Two pieces by April Childers use familiar symbols of American culture to make large, absurdist sculptures. “Pocket” is an oversized, denim pocket filled with a half-deflated beach ball so that it balloons out from the wall. With “A Santa for all Seasons (Cheeseburger Santa)” a cartoonish depiction of Santa Claus resembles an anthropomorphic cheeseburger. The combination of these otherwise harmless and familiar images creates a sculpture that is as unsettling as it is humorous. Jeff DeGolier creates sculptural collages using a variety of objects and materials: coffee cups, champagne glass, sawdust, glitter, mirrors, yarn. His piece “Motor Boat” is constructed from a car stereo and two large speakers which are draped in doilies and yarn, a collage of the loud and the delicate. Maria Britton makes abstract paintings using acrylic paint on bedsheets, which are wrinkled so that the canvas, rather than being simply a backdrop on which the piece is painted, asserts itself as being part of the piece. Alicia Gibson uses acrylic, oil, and spray paint to make colorful, loud, disorienting paintings which seem to reflect a chaotic experience of urban life.
Much of the humor in Justin Cooper and Ross Moreno’s performances come from playing with these two juxtaposed forces in art and comedy. At one point Moreno, dressed as a clown, performs a magic trick only to start berating the audience for not “understanding” it. Distraction and diversion are the fundamental techniques of a magician; it is important for the magician to divert the audience’s attention or mislead their expectations so that trick takes them by surprise. In the case of Moreno’s bit, it is the magic trick itself that is the diversion, they expect some sort of surprising conclusion to the trick but they do not expect the performer, dressed as he is in a clown costume, to suddenly turn on them. At one point Cooper plays a lounge singer who in between songs confesses to his lingering, debilitating depression. Similarly, the show’s “encore” features Cooper playing an overenthusiastic pitchman who at one point begins bleeding from his mouth and reveals a wound on his torso before collapsing to the ground. Their humor comes from diverting the audience in some way, with some silly/ childlike aesthetic, soothing lounge music, or excess of enthusiasm, only to allow the things broiling below the surface performance, some antagonism between performer and audience, depression, etc., to reveal itself.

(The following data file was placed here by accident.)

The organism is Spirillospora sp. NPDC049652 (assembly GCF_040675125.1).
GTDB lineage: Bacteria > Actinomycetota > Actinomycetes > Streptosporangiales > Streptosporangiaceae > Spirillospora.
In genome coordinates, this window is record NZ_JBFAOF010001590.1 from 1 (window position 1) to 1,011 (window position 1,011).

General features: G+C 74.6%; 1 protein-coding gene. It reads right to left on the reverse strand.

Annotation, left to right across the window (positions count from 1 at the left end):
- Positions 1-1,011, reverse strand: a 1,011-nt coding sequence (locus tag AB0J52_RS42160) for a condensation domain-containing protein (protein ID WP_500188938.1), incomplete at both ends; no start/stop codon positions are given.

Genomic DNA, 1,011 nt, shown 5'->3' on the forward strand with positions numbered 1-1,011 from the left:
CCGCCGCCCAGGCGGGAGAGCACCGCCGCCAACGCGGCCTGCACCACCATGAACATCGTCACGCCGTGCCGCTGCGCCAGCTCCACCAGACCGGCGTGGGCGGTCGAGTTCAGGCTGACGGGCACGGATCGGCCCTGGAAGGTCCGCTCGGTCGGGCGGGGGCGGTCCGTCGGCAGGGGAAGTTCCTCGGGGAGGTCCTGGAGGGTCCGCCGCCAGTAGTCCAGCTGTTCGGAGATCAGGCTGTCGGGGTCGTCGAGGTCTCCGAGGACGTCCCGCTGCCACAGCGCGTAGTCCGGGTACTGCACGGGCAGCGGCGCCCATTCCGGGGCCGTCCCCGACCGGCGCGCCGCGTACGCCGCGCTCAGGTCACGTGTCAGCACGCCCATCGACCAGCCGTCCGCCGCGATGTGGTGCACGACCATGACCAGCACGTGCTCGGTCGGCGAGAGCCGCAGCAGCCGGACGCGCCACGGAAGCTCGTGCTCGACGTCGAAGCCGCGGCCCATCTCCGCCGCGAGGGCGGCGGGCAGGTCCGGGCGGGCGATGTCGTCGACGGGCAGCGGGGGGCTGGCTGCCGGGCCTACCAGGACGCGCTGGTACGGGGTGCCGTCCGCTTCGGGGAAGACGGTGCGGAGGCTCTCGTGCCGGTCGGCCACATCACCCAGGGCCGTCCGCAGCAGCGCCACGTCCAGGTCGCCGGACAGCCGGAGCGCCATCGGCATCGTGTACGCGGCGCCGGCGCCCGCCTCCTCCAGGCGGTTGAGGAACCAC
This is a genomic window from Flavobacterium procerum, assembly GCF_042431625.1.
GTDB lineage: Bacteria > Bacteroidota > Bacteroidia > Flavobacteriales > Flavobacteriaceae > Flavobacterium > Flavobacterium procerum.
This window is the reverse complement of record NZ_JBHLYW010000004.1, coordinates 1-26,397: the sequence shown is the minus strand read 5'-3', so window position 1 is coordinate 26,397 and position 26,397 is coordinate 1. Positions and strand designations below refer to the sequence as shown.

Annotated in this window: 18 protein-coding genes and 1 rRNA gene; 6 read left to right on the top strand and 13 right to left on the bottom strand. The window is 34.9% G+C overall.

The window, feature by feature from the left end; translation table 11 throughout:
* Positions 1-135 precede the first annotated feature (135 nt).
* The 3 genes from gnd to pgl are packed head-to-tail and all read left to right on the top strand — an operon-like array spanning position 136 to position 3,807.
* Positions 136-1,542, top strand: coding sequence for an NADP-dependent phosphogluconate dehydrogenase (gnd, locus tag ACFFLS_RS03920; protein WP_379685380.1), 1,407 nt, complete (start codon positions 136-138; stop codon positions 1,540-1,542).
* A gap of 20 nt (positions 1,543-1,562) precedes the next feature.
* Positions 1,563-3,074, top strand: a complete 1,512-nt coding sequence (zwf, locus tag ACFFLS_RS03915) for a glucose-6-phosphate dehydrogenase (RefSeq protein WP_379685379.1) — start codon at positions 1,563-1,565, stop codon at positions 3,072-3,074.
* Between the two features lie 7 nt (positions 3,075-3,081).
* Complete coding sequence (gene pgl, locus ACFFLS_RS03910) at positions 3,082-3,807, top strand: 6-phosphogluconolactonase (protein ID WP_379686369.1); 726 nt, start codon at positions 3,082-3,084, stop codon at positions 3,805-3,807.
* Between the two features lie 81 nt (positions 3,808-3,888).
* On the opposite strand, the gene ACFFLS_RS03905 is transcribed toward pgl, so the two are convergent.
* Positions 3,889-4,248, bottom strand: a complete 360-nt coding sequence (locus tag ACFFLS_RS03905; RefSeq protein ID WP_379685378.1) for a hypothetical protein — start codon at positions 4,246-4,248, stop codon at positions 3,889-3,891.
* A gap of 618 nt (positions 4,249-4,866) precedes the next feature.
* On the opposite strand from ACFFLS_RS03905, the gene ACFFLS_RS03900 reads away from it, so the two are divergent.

All photos on this post are © Conor O’Brien 2014.
Gallery Location: 17-17 Troutman #258, Queens, NY 11385
Hours: Saturday/Sunday from 1pm to 6pm and By Appointment
Exhibition Dates: January 11th through February 16th, 2014!
Gallery Contact: firstname.lastname@example.org